Most bishops who lead dioceses in the Amazon support the ordination of married men of proven virtue, or viri probati, as a way of addressing the lack of priests in the region, said the retired Bishop Erwin Kräutler of Xingu, Brazil, speaking to journalists after a Vatican press briefing on Oct. 9. “I guess that [of] the bishops who are in the Amazon region, two-thirds are in favor of the viri probati,” he said.
At the briefing, Paolo Ruffini, the prefect of the Vatican’s Dicastery for Communication, said that synod members have described the uniqueness of the Amazon region, which has “dioceses as big as nations.” He added, “Viri probati does not mean changing the law of celibacy in the church” but, “depending on the discernment” that takes place in the synod, “this law, like all human laws, can have exceptions in concrete cases.”
On this point, Bishop Kräutler said there are thousands of indigenous communities in the Amazon that “do not celebrate the Eucharist except perhaps one, two or three times a year.”
“The Eucharist, for us Catholics, is the source and summit of our faith,” the bishop continued. “For the love of God, these people don’t have it!” The bishops in favor of ordaining married men, he said, “are not against celibacy. We just want these brothers and sisters of ours not to have just a celebration of the word but also the celebration of the Eucharist.”
Several speakers at the synod have also proposed the ordination of women to the permanent diaconate.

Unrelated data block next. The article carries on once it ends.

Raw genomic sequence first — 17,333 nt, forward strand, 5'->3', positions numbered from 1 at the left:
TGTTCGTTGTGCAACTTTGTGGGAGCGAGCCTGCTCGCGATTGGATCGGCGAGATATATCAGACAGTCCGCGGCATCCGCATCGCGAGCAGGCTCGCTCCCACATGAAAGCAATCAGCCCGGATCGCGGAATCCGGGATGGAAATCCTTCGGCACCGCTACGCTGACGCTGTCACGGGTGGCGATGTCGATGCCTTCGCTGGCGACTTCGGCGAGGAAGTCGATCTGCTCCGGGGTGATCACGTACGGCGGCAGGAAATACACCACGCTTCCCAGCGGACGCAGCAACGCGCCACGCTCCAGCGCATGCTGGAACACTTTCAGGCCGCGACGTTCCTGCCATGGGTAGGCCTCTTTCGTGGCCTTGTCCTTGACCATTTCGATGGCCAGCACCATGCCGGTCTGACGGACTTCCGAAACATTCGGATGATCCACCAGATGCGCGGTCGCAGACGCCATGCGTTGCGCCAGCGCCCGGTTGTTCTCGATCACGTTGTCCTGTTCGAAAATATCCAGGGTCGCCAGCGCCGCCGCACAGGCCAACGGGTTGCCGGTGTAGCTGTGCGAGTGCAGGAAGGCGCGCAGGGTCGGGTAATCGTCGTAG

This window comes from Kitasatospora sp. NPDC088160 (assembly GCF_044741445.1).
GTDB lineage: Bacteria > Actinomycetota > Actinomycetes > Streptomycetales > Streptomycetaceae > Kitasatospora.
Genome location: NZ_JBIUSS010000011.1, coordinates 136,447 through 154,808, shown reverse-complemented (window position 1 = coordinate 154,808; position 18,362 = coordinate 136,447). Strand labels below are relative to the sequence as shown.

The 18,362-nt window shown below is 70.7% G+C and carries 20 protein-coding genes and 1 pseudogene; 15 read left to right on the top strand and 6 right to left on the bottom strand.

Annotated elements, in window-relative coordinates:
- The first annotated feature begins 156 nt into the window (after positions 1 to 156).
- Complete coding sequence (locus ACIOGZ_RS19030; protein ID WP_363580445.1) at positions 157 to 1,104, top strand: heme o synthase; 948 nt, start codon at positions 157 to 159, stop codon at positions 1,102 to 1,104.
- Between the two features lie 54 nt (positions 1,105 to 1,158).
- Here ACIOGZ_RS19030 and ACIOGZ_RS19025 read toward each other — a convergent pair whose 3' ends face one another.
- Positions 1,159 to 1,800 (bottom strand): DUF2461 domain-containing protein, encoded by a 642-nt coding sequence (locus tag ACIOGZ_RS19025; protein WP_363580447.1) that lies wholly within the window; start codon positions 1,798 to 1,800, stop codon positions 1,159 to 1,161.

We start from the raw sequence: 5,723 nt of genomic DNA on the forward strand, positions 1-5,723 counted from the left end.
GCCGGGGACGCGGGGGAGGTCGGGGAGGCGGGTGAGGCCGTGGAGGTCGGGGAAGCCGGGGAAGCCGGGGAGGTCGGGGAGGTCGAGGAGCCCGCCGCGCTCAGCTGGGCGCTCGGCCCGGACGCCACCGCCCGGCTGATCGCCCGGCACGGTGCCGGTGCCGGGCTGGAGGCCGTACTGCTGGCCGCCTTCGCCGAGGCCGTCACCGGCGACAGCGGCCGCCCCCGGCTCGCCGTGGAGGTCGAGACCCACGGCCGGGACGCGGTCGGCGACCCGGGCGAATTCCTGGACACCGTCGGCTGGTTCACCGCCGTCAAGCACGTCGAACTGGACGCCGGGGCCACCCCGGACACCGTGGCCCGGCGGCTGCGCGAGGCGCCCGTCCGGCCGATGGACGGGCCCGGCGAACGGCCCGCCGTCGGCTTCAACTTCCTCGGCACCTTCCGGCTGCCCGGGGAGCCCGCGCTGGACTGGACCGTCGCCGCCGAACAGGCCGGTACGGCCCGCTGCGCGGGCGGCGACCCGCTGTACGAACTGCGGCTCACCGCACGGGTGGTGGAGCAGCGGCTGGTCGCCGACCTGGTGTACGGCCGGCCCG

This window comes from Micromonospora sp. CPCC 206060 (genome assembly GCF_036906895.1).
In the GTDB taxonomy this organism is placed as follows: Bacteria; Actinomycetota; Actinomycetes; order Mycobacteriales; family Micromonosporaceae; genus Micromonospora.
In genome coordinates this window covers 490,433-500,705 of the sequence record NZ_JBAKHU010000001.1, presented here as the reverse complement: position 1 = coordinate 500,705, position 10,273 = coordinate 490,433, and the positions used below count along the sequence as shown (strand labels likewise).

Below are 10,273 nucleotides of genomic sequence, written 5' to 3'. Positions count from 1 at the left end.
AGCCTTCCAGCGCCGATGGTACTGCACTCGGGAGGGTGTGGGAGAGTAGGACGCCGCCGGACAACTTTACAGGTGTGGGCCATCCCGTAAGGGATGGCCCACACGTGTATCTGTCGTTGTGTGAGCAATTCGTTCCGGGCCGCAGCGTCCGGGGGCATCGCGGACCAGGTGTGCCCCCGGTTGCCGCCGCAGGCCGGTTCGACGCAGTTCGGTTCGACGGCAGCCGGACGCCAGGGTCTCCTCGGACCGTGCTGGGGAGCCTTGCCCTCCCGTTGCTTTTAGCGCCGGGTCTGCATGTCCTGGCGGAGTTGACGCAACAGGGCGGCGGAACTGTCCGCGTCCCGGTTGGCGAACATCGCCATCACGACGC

“The Eucharist, for us Catholics, is the source and summit of our faith,” Bishop Kräutler said. “For the love of God, these people don’t have it!”
At the press briefing, Bishop Kräutler said that two-thirds of the communities in the Amazon are “coordinated and directed by women, so what do we do?” He added, “We hear a lot about announcing the role of women, but what does it mean?… We need concrete solutions. I’m thinking of the women’s diaconate.”
Bishop Kräutler told journalists after the briefing that while he was not sure how many bishops supported this proposal, he believed that “many of the bishops are in favor of the ordination of female deacons.”
When a journalist asked if this proposal were part of a push for the ordination of women as priests, Bishop Kräutler asked rhetorically, “Why are women [not able] to be ordained? Why?” Asked directly whether he supported the ordination of women as priests, he responded, “Yes. Logically.”
But when pressed as to whether the synod would lead to ordaining women as priests, Bishop Kräutler said, “No.”
He added, however, that the synod “may be a step” in that direction.
The Vatican communications team reported that discussions in the synod hall today involved topics like the permanent diaconate, Christian Base Communities, the common priesthood of the faithful through baptism, vocations and formation for ministry, inculturation, migration and “the charisms of women as real ecclesial actors.”